Overcoming formidable resistance and the ingenious devices of Archimedes, the Roman General Marcus Claudius Marcellus took Syracuse in the summer of 212 B.C. Archimedes was killed during the attack. The plundered artworks taken back to Rome from Syracuse lit the initial spark of Greek influence on Roman culture.
GB65634. Bronze AE 23, Calciati II p. 429, 231; SNG Cop 911; SNG ANS 1092, aVF, weight 9.175 g, maximum diameter 22.9 mm, die axis 0o, Syracuse mint, Roman rule, c. 212 - 133 B.C.; obverse head of Kore right, wreathed in stalks of grain; reverse ΣYPAKOΣIΩN, Demeter standing left, torch in right, scepter in left; $90.00 SALE PRICE $81.00


Panormos, Sicily, Roman Rule, c. 241 - 50 B.C.

Click for a larger photo
NASO named on this coin could be Lucius Axius L. f. Naso, who was a moneyer in Rome, c. 73 - 70 B.C. Two inscriptions discovered at Cordoba dedicated to a Lucio Axio Luci filio Polia tribu Nasoni, indicate his honors. He was first decemvir stlitibus iudicandis, then tribunus militum pro legato, then quaestor. Or, this NASO could be completely unrelated.
GB67138. Bronze AE 21, Calciati I p. 351, 125 (one specimen); SNG ANS -, SNG Cop -, aVF, green patina, weight 4.595 g, maximum diameter 20.9 mm, die axis 315o, Panormus (Palermo) mint, magistrate (L. Axius?) Naso, c. 241 - 50 B.C.; obverse laureate head of Zeus left; reverse warrior standing left, sword in extended right, spear vertical behind in left, grounded shield behind leaning on spear, NAS/O left; extremely rare; $90.00 SALE PRICE $81.00


Katane, Sicily, c. 415 - 403 B.C.

Click for a larger photo
Katane was captured by Dionysios of Syracuse in 403 B.C., who sold the population into slavery and resettled the city with Campanian mercenaries. The city submitted to Rome during the First Punic war.
GB65647. Bronze onkia, Calciati III p. 92, 2; cf. SNG ANS 1272 (tetras); BMC Sicily p. 50, 51; SNG Cop -, SNG München -, VF, weight 0.646 g, maximum diameter 10.2 mm, die axis 225o, Katane mint, c. 415 - 403 B.C.; obverse AMENANOΣ, young head of river-god Amenanos left, with horns and wavy hair; reverse winged thunderbolt, open wings, K-A flanking under wings, pellet above left wing; rare; $90.00 SALE PRICE $81.00


Syracuse, Sicily, Second Democracy, 466 - 405 B.C.

Click for a larger photo
Following Heron's death, democracy was restored in 466 B.C. Similar to at Athens, the polis was governed by a council and popular assembly with an executive consisting of elected generals or strategoi. Syracuse fought against Athens 427 - 424 B.C. and again 415 - 413 B.C.; ultimately Syracuse was victorious. With further reforms by Diocles, the democratic nature of Syracuse's political structure was further strengthened.
GB72306. Bronze hemilitron, Calciati II p. 48, 20; SNG ANS 411; SNG Cop 696 var (no dolphin); BMC Sicily p. 182, 237 var (same); SGCV I 1186; HGC 2 1479 (S), VF, fine classical style, nice green patina, areas flatly struck, a little off center, weight 3.541 g, maximum diameter 16.7 mm, die axis 0o, Syracuse mint, c. 415 - 405 B.C.; obverse head of Arethusa left, hair in ampyx and sphendone, dolphin downward with head turned back up behind; reverse four-spoked wheel, ΣY−PA divided by spoke across upper two quarters, dolphin head down and inward in each of the lower quarters; $90.00 SALE PRICE $81.00




    






REFERENCES

Arnold-Biucchi, C. "La monetazione d'argento di Himera classica. I tetradrammi" in Quaderni Ticinesi XVII (1988).
Bahrfeldt, M.F. von. Die römisch-sicilischen Münzen aus der Zeit der Republik, etc. (Geneva, 1904).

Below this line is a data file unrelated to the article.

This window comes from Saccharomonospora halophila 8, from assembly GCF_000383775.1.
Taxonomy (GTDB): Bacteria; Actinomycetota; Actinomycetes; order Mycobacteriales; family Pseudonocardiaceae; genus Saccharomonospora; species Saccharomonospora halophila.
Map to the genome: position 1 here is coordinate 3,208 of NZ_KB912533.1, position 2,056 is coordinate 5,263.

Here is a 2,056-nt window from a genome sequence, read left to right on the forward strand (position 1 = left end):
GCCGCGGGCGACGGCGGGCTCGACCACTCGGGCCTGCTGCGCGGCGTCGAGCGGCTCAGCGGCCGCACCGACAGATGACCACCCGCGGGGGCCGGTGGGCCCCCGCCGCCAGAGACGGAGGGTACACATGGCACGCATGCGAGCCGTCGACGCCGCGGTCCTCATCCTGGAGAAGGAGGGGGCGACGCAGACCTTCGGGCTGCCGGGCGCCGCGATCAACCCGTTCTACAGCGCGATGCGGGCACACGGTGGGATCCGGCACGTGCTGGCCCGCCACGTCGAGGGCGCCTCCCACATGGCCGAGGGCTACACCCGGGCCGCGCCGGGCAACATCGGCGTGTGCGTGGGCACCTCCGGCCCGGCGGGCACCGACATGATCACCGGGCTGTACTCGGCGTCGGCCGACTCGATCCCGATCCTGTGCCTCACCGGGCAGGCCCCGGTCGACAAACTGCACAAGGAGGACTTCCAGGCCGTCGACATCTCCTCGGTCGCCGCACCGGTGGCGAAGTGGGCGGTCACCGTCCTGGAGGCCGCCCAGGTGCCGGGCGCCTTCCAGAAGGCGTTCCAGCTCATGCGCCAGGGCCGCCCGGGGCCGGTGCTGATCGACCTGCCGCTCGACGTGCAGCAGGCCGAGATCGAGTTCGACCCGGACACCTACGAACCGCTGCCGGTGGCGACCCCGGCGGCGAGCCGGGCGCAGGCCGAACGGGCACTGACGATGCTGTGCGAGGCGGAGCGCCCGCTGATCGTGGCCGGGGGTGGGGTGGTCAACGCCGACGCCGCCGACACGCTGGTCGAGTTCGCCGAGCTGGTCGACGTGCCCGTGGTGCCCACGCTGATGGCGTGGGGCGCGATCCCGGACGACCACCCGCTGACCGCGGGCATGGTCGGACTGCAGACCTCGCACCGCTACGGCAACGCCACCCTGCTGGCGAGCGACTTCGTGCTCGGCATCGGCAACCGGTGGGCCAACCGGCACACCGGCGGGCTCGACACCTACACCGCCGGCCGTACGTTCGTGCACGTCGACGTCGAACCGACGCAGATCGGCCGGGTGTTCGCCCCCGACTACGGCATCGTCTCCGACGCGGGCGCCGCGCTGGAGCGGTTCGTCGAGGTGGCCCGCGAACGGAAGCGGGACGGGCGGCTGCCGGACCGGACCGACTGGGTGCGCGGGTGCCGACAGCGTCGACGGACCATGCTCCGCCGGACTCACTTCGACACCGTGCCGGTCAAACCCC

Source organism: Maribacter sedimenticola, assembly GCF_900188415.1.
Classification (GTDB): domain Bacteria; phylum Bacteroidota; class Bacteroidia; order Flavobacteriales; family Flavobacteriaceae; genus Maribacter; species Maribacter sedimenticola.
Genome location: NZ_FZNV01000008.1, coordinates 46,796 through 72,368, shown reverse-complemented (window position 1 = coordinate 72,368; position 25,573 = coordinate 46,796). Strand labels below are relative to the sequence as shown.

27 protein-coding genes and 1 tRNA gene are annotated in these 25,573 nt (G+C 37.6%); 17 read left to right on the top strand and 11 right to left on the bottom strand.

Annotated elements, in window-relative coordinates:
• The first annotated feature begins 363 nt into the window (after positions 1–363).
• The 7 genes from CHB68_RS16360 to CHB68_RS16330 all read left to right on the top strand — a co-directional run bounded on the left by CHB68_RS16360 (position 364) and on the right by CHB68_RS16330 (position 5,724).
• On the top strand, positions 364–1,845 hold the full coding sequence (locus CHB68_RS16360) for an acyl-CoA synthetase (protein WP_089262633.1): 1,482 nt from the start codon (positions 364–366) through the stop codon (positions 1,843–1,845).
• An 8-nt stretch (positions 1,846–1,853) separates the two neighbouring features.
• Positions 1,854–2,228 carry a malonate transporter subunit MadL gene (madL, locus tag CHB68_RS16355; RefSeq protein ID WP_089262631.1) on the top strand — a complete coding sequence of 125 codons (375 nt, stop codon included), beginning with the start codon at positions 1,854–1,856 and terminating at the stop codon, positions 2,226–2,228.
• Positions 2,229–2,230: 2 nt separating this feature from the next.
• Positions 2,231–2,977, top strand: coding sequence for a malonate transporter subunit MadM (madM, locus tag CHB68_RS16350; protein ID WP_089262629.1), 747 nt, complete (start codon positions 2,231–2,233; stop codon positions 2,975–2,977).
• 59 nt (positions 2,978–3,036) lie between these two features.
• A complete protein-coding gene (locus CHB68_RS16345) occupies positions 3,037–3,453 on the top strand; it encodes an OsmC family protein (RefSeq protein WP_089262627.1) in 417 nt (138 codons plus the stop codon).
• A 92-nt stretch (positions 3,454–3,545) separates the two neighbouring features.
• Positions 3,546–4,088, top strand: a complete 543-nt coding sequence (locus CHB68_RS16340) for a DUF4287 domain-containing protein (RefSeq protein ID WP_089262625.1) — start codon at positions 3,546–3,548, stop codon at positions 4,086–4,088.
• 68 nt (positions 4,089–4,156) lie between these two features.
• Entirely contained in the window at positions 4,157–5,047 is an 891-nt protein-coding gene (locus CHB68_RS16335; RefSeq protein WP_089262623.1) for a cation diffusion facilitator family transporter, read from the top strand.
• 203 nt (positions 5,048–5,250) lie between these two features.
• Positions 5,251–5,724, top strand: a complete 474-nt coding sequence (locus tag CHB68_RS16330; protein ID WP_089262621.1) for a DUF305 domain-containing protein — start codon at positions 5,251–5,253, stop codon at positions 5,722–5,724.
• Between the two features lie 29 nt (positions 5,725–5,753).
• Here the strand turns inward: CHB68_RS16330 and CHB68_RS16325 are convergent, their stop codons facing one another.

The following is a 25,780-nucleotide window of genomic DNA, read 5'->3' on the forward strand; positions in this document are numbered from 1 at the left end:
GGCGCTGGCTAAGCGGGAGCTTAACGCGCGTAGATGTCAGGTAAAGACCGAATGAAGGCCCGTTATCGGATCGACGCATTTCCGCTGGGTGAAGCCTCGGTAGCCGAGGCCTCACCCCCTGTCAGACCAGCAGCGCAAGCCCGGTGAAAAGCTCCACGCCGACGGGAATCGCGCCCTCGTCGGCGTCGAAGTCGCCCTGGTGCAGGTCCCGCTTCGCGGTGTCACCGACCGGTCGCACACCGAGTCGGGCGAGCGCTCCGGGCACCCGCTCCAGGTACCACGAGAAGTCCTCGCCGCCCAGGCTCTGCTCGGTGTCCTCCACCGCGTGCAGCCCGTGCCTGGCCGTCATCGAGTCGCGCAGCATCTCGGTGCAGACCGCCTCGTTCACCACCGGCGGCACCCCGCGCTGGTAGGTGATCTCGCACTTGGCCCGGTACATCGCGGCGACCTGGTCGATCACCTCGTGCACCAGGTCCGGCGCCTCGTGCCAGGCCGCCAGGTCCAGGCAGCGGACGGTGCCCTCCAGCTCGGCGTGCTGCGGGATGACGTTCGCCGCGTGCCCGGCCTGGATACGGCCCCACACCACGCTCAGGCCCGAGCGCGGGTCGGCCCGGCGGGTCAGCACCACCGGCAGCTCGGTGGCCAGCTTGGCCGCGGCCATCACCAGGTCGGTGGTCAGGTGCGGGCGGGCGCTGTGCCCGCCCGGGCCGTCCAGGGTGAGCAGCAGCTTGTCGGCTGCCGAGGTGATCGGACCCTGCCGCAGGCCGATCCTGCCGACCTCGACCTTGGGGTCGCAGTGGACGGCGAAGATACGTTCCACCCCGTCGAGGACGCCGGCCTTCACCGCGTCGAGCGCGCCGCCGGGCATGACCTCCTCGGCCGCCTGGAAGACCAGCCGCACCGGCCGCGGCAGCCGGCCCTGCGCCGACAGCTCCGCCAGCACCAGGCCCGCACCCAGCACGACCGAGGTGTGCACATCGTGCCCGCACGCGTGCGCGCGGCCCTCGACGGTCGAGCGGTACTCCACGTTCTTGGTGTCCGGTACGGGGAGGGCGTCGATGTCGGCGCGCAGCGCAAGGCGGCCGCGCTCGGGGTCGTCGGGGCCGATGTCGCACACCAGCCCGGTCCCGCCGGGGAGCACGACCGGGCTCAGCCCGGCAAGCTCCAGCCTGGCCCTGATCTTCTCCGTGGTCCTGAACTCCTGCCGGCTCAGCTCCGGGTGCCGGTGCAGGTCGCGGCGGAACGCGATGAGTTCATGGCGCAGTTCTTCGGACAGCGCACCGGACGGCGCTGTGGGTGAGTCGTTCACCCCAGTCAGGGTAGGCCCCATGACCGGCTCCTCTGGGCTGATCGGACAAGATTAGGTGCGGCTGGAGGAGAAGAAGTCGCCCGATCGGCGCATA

Bloesch, H. Griechische Münzen In Winterthur, Vol. 1. Spain, Gaul, Italy, Sicily, Moesia, Dacia, Sarmatia, Thrace, and Macedonia. (Winterthur, 1987).
Boehringer, C. "Die Münzgeschichte von Leontini in klassischer Zeit" in Studies Price.
Boehringer, C. "Himera im IV. Jahrhundert v. Chr." in Kraay-Mørkholm Essays.
Boehringer, E. Die Münzen von Syrakus. (Berlin and Leipzig, 1929).
Buttrey, T.V., et al. "Catalogue of Coins Found during the Years 1955-1981" in Morgantina Studies II: The Coins. (Princeton, 1989).
Calciati, R. Corpus Nummorum Siculorum. The Bronze Coinage, Vol. I - III. (Milan, 1983 - 1987).
Castelli, G.L. Siciliae nummi veteres. (Palermo, 1781).
Evans, A.J. "Contributions to Sicilian Numismatics" in Numismatic Chronicle XVI, 1896., pp. 101 - 143.
Evans, A.J. Syracusan Medallions and their Engravers. (London, 1892).
Gabrici, E. La monetazione del bronzo nella Sicila antica. (Palermo, 1927).
Gardner, P. The Types of Greek Coins. (Cambridge, 1882).
Gutman. F & W. Schwabacher. "Tetradrachmen und Didrachmen von Himera (472-409 v Chr)" in MBNG 47. (1929).
Head, B.V. History of the Coinage of Syracuse. (London, 1874).
Hill, G.F. Coins of Ancient Sicily. (Westminster, 1905).
Holm, A. Geschichte des sicilischen Münzwesens (in vol. iii. of his Geschichte Alterthum, 1870-1902).
Jenkins, G.K. Coins of Punic Sicily. (Zürich, 1997).
Jenkins, G.K. & R.B. Lewis. Carthaginian Gold and Electrum Coins. Royal Numismatic Society Special Publication 2. (London, 1963).
Jenkins, G.K. The Coinage of Gela. AMUGS II. (Berlin, 1970).
Kraay, C.M. The Archaic Coinage of Himera. (Naples, 1984).
Landolina, F. & L. Paternò, Ricerche numm. sull? antica Sicilia. (Palermo, 1872).
Lindgren, H. C. Ancient Greek Bronze Coins: European Mints from the Lindgren Collection. (1989).
Poole, R.S. ed. A Catalog of the Greek Coins in the British Museum, Sicily. (London, 1876).
Reinach, T. Sur la valeur relative des métaux monétaires dans la Sicile greque (L'Histoire par les monnaies). (Paris, 1902).
Salinas, A. Le monete delle antiche città di Sicilia. (Palermo, 1871).
Sear, D. Greek Coins and Their Values, Volume 1: Europe. (London, 1978).
Seltman, C.T. "The Engravers of the Akragantine Decadrachms" in NC 1948.
Sylloge Nummorum Graecorum, Denmark, The Royal Collection of Coins and Medals, Danish National Museum, Volume 1: Italy - Sicily. (West Milford, NJ, 1981).
Sylloge Nummorum Graecorum, Deutschland, München Staatlische Münzsammlung, Parts 5 - 6. (Berlin, 1977).
Sylloge Nummorum Graecorum, Great Britain, Volume X, John Morcom Collection. (Oxford, 1995).
Sylloge Nummorum Graecorum, USA, The Collection of the American Numismatic Society, Parts 3 - 5. (New York, 1975).
Tudeer, L.O. Die Tetradrachmenprägung von Syrakus in der Periode der Signierenden Künstler. (Berlin, 1913).
Tropea, G. Numismatica Siceliota del Museo, Mandralisca in Cefalù. (Messina, 1901).
Viola, M.R. Corpus Nummorum Punicorum. (Milan, 2010).
Weil, R. Die Künstlerinschriften der sicilischen Münzen. (Winckelmannsfest-Progr. 44), 1884.
Westermark, U. "Himera. The Coins of Akragantine Type 2" in Travaux Le Rider.
Westermark, U. & K. Jenkins. The Coinage of Kamarina. Royal Numismatic Society, Special Publication 9. (London, 1980).


Catalog current as of Tuesday, July 28, 2015.
Page created in 1.482 seconds
Sicilian Greek Coins